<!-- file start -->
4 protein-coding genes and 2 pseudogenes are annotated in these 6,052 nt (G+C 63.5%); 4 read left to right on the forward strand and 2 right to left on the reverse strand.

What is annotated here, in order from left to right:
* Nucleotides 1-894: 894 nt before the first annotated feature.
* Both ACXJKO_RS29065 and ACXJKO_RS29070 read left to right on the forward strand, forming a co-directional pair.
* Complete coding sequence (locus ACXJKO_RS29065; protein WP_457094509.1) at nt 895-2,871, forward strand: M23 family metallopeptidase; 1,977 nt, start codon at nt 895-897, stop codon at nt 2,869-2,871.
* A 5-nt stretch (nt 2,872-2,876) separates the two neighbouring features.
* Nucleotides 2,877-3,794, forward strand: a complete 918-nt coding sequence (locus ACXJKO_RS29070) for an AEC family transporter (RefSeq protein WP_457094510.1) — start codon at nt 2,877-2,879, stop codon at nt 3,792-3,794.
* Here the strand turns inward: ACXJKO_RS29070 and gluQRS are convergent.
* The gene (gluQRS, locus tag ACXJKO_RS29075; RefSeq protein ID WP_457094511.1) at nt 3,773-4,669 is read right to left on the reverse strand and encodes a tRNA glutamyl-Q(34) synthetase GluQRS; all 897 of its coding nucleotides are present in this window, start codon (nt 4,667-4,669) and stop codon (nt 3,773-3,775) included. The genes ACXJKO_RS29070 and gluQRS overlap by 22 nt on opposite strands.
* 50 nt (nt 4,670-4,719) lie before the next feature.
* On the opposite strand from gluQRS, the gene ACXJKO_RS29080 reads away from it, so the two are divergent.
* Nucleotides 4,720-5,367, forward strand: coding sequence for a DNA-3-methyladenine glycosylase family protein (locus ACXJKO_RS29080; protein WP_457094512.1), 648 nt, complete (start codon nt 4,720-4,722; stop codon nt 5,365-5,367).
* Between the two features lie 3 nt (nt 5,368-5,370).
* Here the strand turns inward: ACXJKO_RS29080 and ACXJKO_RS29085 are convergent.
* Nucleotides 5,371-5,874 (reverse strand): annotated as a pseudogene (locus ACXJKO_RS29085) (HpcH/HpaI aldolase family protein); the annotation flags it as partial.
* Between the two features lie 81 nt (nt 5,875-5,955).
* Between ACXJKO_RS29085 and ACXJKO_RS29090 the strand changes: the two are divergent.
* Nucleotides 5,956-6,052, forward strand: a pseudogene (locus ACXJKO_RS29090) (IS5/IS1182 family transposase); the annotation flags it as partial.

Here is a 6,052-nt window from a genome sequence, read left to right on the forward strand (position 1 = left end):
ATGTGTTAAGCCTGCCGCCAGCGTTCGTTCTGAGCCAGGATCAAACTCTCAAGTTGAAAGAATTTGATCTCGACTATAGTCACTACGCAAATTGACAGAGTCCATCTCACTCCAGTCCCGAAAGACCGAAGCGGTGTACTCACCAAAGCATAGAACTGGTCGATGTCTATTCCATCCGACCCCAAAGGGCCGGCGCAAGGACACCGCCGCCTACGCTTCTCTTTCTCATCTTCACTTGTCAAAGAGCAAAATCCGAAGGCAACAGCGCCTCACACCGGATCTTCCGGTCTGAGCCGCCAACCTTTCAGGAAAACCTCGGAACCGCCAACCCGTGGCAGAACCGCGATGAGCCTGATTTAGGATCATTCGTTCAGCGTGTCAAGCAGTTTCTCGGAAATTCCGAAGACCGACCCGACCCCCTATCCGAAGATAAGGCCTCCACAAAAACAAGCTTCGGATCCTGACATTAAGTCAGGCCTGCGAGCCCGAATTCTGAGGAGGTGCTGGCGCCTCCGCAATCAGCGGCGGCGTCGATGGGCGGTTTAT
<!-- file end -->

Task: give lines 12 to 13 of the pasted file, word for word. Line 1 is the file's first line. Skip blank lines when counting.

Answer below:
* Nucleotides 4,720-5,367, forward strand: coding sequence for a DNA-3-methyladenine glycosylase family protein (locus ACXJKO_RS29080; protein WP_457094512.1), 648 nt, complete (start codon nt 4,720-4,722; stop codon nt 5,365-5,367).
* Between the two features lie 3 nt (nt 5,368-5,370).